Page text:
There are a lot of expensive stores of used stuff with the euphemistical designation antiques among the attractions of the Short North, and even in the Old North a little south of Krogerz at N Broadway. Some of those stores are quite old actually, and the floor moves disconcertingly, loaded as it is with detritus from the 20th century.

Eventually you come over the overpass with expensive restaurants on it, past the monstrous convention center, near the North Market which has lost for us its old charm, and to the downtown proper. I went on, but I doubt you’re with me still, so I’ll leave it at that.

Travel Unexamined

Snow on the ground this morning. Above, the rook delighting sky.* Long miles in a car today, until going slow feels unreal. John Synge, Dorothy Sayers, Trollope if need be.

I don’t find it best to eat a lot on journeys. But then sometimes it is good to stand still, to be refreshed with good cheer somewhere. Today, somewhere in Pennsylvania, or in West Virginia. Perhaps we will have fog; I’d like that.

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*Suddenly I saw the cold and rook delighting Heaven
That seemed as though ice burned and was but the more ice,
And thereupon imagination and heart were driven
So wild, that every casual thought of that and this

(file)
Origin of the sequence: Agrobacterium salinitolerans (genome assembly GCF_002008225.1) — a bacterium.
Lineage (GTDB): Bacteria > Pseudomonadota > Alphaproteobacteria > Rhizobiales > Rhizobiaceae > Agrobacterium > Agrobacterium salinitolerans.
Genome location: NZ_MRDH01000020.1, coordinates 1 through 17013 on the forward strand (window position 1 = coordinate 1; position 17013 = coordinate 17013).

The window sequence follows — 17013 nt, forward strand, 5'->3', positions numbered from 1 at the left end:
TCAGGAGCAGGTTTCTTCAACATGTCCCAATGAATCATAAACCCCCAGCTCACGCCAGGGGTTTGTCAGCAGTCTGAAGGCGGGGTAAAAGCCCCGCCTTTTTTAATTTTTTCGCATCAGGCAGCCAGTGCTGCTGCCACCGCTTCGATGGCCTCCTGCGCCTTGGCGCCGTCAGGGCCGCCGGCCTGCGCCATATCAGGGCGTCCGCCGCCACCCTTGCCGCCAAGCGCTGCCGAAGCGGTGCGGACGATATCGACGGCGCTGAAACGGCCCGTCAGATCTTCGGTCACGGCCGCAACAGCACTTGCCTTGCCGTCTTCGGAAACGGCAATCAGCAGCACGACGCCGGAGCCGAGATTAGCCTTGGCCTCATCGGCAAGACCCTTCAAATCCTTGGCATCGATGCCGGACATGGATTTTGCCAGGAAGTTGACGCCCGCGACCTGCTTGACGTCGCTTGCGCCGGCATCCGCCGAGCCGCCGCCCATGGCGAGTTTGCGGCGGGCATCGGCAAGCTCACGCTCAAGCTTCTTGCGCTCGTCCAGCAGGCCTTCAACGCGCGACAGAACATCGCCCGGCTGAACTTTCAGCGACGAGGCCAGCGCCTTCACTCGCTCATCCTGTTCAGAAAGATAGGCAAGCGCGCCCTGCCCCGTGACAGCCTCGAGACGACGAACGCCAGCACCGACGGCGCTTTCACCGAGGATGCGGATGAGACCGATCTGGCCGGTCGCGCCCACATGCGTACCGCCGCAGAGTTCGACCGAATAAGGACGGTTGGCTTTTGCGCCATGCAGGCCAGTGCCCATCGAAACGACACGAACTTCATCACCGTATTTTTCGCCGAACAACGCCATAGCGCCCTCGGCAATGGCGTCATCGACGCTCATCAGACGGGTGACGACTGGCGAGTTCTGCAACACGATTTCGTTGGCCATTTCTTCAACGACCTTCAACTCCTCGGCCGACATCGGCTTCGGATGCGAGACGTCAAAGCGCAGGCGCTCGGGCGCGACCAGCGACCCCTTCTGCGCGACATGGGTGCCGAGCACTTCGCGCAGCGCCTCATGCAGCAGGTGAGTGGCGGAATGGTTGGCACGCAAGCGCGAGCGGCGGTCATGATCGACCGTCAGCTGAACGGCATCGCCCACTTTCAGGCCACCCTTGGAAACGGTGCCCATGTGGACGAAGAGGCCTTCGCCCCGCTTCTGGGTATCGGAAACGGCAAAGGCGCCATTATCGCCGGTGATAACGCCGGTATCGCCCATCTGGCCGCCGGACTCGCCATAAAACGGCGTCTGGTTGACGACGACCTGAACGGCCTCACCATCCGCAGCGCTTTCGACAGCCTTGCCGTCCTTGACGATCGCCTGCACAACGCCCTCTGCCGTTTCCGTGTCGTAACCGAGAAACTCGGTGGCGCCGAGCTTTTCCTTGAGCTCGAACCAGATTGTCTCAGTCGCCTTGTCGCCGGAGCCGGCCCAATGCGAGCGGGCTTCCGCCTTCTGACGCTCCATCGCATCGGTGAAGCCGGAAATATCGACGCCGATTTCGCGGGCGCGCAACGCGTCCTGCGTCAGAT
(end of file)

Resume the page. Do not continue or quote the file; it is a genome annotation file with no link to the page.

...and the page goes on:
Vanished, and left but memories, that should be out of season
With the hot blood of youth, of love crossed long ago;
And I took all the blame out of all sense and reason,

-the poet Yeats

Since 2005

Do you know I’ve been providing quality blogging since 2005?

It’s the truth.

I’ve seen a lot of blogging go down in that time. Blogs come and go, and some abide.

Ten years! Nine more of those and you have a century. A hundred years ago Billy Sunday was going strong, basking in the peak of his fame and glory. A thousand years ago was the year of the great council at Oxford, King Knute went to Sandwich, King Ethelred lay sick at Corsham, and all the while Alderman Edric was up to his schemes.

I’ll probably be blogging about church history soon. Blogging provides you with observations. Here’s a few:

One thing Tom Shippey mentioned in a lecture I listened to recently was that Tolkien’s great theme is not death, it is loss. I think that is right.

One thing I’ve noticed is that sometimes people call–at my job–and because they are mad at the bank they want to punish me. It is my job to take it, apparently, though I don’t always. It is an education, sitting there figuring out why we feel like doing to the people who have to answer but not determine the things we do. Because somehow I have to there, unlike the comments here.

Look to what you hear, the Lord says. What draws you and why, why do you pay attention to what you do, and how. It reminds me of another thing Tolkien says through his elves when they’re telling Sam about the rope they make. They say they put much of what they love into the thing they make. I say we all do. We put much of what we love into the things we make. That is the tragedy.

Here is this blog, and me putting into it over 10 years much of what I love. And here you are, still reading it.

Things I’d rather be writing about